28th November 2013
The stars are aligned for European equities next year Schroders head of European and UK equities Rory Bateman argues.
In a note this week, Bateman gives a bullish assessment and lists four important factors.
1) Supportive macro environment. The European economy has troughed and we are expecting positive GDP and positive earnings revisions from here.
2) Tapering in the US should have a minimal impact on European stocks but will be detrimental to emerging and US markets.
3) Asset quality review of European banks. We believe the AQR will restore confidence in the European banking system and put to rest fears of a eurozone banking crisis.
4) Risk premium in Europe is still at elevated levels despite the market appreciation. Valuation of European equities remains compelling versus history and other equity markets around the world.
The note then considers these each in detail.
Supportive macroeconomic environment in Europe
The eurozone has now registered two successive quarters of growth and even the troubled peripheral economies are showing positive signals. Progress is likely to remain slow but the economy has stabilised and leading indicators are pointing in the right direction. We are encouraged by the convergence of unit labour costs across the eurozone, with Spain and Portugal coming down towards German levels. Another area starting to show convergence is borrowing costs. Corporates based in the periphery of Europe are still paying more to borrow than their German counterparts but the gap is narrowing.
On the negative side, unemployment rates remain at extremely elevated levels in some parts of the eurozone. We anticipate that the German government, once a coalition is formed, will be proactive in addressing the unacceptably high youth unemployment rates in places such as Greece and Spain.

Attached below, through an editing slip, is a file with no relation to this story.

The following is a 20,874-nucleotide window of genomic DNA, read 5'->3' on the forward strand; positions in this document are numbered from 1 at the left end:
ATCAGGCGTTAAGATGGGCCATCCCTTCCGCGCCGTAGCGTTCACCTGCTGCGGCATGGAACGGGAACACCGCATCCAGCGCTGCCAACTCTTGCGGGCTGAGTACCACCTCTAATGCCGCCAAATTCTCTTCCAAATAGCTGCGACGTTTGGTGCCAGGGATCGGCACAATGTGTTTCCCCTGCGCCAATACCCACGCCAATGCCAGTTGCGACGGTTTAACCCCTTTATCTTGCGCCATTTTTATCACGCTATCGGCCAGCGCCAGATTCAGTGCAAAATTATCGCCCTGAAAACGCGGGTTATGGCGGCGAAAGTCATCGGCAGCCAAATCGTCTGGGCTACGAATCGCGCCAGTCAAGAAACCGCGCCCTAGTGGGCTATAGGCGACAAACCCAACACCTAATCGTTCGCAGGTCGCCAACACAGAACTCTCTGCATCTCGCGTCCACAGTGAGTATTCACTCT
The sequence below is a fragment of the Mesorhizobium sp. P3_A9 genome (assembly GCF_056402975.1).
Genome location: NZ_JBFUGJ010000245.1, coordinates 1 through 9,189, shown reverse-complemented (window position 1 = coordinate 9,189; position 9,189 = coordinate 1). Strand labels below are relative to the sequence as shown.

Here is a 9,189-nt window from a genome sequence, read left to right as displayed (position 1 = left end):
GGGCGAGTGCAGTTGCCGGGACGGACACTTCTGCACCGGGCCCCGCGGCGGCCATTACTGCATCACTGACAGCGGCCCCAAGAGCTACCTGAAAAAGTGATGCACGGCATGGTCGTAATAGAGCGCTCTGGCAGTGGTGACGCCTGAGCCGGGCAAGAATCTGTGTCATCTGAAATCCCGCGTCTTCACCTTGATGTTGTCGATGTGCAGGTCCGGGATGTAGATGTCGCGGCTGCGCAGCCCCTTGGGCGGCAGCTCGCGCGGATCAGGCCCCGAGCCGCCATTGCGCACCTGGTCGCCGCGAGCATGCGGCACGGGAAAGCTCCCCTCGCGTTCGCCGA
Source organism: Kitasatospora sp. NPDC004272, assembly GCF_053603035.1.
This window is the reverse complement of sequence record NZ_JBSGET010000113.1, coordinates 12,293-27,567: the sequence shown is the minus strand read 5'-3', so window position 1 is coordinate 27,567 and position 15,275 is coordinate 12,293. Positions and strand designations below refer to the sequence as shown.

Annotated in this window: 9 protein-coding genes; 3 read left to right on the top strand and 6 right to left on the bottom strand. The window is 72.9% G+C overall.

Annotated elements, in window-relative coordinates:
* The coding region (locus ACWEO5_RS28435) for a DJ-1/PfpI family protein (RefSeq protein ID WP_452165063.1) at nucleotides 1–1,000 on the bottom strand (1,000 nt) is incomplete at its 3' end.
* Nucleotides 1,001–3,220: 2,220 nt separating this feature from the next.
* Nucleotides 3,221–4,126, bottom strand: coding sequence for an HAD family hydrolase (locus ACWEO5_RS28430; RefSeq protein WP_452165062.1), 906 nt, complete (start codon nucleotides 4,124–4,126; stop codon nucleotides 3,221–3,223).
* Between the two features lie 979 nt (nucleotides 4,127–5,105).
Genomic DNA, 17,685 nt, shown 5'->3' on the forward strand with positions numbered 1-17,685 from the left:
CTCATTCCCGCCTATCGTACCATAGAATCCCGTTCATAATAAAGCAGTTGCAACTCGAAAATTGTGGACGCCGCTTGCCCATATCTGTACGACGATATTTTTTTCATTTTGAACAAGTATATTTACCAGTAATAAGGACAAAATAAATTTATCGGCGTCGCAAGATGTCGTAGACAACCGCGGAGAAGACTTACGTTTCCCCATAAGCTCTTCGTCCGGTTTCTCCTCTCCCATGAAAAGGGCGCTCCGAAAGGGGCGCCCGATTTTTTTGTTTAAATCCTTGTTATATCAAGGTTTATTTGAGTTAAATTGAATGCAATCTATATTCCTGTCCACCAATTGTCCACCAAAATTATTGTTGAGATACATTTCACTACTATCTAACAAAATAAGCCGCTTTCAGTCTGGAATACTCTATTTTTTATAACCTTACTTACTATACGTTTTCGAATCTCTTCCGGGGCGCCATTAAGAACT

Tapering in the US will have a minimal impact on Europe
One of the main risks facing the global economy in 2014 will be the US Federal Reserve’s tapering of its quantitative easing programme. Europe is likely to be relatively unaffected by this. Tapering will lead to the strengthening of the US dollar and will see the euro become relatively weaker, which will be a positive for Europe’s exporters. By contrast, emerging markets are likely to be negatively impacted by tapering, dollar strength and a reversal of yield chasing hot money flows.
Monetary policy remains loose in Europe and the European Central Bank (ECB) has demonstrated that it is prepared to act decisively. Recent lower-than-expected inflation has seen the ECB cut rates, but that is just one policy available. We note that, compared to other central banks, the ECB has a number of unused tools on hand to combat the risks of low growth and weak inflation.
AQR to demonstrate that the European banking sector is investible